Regarding the World Bank/International Monetary Fund meetings and accompanying protests ("Backlash: Behind the anxiety over globalization," Cover Story, Apr. 24): It seems to me that some of the protests are misdirected. While I agree that these organizations need reform in their approach to development issues, a real problem in achieving any progress is the unwillingness of leaders in most recipient countries to address fundamental reform in their own societies. These include high taxation levels, high government wages, the lack of fair business and marketing regulations, etc. No amount of benign donor assistance will change these basic social and economic issues.

Robert W. Resseguie

Arlington, Va.

The Apr. 24 cover story is immensely one-sided. Granted, the majority of your readers live in the U.S., but wouldn't they want to know about comparable workers in Mexico and other countries? Myself and several fellow divinity students visited the border region in Texas and northern Mexico over spring break. We toured the grounds of factories owned by Seagate, Converse, General Electric, and others. Yes, jobs have been created, but the plants employ people at wages that cannot sustain life as it would be defined by U.S. citizens.

Each family we visited lived in a hut with walls built from forklift pallets and sealed with sheets and garbage bags. The floors were mud and the one bed held the parents and their children. Children were scouring a nearby dump for food and items to sell on the street. NAFTA has passed the test of business interests but not human or environmental rights.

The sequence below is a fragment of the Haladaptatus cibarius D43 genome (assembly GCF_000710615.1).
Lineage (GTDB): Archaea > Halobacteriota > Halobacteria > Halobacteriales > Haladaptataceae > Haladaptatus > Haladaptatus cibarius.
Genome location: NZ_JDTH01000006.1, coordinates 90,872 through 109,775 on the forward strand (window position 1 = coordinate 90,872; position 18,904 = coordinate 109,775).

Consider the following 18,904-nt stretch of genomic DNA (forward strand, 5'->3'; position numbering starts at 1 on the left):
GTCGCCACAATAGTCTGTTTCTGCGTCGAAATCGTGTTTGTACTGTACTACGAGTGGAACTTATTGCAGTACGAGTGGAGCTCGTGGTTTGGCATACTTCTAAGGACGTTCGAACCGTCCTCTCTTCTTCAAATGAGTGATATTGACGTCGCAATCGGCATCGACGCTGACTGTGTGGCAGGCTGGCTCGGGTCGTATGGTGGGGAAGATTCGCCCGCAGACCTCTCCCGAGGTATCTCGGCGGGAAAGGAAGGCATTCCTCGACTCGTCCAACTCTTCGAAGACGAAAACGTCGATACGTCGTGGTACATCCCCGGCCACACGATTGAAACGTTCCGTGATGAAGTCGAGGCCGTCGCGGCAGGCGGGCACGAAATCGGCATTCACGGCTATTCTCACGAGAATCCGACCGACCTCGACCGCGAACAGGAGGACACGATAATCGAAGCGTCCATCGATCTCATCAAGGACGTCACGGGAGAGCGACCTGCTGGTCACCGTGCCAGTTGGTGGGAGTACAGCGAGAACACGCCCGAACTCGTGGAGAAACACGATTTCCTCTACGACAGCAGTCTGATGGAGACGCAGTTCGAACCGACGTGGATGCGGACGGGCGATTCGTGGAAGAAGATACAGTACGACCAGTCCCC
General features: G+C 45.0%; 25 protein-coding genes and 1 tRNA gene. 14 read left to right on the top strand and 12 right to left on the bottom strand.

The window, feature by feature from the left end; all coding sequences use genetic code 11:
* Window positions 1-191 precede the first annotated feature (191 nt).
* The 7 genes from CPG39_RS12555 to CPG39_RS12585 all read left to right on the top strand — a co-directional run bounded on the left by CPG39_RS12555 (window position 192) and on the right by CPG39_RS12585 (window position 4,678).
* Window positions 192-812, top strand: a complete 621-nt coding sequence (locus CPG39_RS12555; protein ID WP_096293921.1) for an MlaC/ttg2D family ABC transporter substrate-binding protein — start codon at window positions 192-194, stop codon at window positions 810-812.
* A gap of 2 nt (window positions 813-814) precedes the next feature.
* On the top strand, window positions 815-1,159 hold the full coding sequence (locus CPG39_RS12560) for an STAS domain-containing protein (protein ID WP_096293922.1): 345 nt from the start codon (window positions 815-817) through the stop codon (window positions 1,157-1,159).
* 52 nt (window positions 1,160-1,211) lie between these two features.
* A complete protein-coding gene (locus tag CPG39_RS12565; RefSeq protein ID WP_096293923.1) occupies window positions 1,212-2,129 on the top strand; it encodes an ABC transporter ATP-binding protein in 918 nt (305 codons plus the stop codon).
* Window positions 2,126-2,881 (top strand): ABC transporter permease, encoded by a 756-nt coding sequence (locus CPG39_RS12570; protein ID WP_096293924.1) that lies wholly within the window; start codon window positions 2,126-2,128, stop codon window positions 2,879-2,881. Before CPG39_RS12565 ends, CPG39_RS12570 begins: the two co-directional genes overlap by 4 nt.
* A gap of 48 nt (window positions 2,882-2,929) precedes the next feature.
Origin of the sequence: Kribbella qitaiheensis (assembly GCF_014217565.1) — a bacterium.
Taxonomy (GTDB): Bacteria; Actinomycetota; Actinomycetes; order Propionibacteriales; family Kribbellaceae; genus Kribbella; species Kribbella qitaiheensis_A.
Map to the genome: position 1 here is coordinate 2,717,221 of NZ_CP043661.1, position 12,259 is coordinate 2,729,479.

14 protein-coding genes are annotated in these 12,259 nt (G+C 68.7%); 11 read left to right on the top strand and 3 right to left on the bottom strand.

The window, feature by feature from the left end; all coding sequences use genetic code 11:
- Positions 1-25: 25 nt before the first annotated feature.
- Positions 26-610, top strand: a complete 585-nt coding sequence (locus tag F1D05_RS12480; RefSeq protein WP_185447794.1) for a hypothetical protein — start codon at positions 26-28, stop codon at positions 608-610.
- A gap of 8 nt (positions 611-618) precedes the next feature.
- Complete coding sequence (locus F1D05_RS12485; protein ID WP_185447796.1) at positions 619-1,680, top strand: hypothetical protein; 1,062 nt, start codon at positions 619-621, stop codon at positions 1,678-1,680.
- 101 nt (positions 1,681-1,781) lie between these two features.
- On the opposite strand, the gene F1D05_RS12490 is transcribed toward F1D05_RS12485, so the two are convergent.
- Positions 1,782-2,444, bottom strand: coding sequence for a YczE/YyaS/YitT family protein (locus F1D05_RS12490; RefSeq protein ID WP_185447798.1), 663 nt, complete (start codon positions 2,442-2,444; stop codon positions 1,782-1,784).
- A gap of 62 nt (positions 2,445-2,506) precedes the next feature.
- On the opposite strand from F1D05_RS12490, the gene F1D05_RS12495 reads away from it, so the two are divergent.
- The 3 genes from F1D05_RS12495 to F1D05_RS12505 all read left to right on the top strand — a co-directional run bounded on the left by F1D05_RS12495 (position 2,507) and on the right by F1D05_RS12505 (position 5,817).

Peter Jones

Brite Divinity School

Fort Worth, Tex.

I read with dismay your editorial "What's behind the global backlash?" (Editorials, Apr. 24). You describe opponents of globalization as technophobes for whom "science and innovation are seen...as threats, not solutions." The misuse of technology is not a movement of reactionary Luddites--the concern exists for many such as myself with technical backgrounds who recognize technology's ability to improve our lives. Yet, 21st-century technologies such as genetics, nanotechnology, and robotics are so powerful that they can spawn whole new classes of abuses. We must approach technology with cautious critical judgment.

Rafael Reyes

San Francisco, Calif.

I am dismayed that while you report being "startled" by the figures revealed by the Business Week poll on globalization, you appear unable to acknowledge the breadth of such backlash sentiment. You point out that the environment is a high priority among the young, students, and high-tech workers. I think we can include nonstudents, workers in the Old Economy, and people of all ages. Environmental issues are here to stay as a top priority.

John Kershner

Merry Point, Va.

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